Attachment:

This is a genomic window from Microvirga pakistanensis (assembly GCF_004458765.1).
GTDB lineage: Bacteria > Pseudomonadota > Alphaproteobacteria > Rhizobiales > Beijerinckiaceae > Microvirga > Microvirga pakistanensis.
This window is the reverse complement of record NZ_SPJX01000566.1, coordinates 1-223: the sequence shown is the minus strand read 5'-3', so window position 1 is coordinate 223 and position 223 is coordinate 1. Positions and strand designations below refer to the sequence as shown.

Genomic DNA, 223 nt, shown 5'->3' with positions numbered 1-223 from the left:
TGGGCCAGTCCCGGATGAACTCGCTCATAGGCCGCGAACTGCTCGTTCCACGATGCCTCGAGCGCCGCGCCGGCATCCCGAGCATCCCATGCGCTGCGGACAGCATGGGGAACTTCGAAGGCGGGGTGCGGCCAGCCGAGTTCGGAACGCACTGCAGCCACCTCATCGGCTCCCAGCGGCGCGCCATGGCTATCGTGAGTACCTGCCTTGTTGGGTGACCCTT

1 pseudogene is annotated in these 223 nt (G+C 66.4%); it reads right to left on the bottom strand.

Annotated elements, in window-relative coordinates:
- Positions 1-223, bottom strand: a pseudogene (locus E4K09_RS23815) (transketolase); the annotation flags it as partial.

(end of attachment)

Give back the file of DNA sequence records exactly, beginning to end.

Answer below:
This is a genomic window from Microvirga pakistanensis (assembly GCF_004458765.1).
GTDB lineage: Bacteria > Pseudomonadota > Alphaproteobacteria > Rhizobiales > Beijerinckiaceae > Microvirga > Microvirga pakistanensis.
This window is the reverse complement of record NZ_SPJX01000566.1, coordinates 1-223: the sequence shown is the minus strand read 5'-3', so window position 1 is coordinate 223 and position 223 is coordinate 1. Positions and strand designations below refer to the sequence as shown.

Genomic DNA, 223 nt, shown 5'->3' with positions numbered 1-223 from the left:
TGGGCCAGTCCCGGATGAACTCGCTCATAGGCCGCGAACTGCTCGTTCCACGATGCCTCGAGCGCCGCGCCGGCATCCCGAGCATCCCATGCGCTGCGGACAGCATGGGGAACTTCGAAGGCGGGGTGCGGCCAGCCGAGTTCGGAACGCACTGCAGCCACCTCATCGGCTCCCAGCGGCGCGCCATGGCTATCGTGAGTACCTGCCTTGTTGGGTGACCCTT

1 pseudogene is annotated in these 223 nt (G+C 66.4%); it reads right to left on the bottom strand.

Annotated elements, in window-relative coordinates:
- Positions 1-223, bottom strand: a pseudogene (locus E4K09_RS23815) (transketolase); the annotation flags it as partial.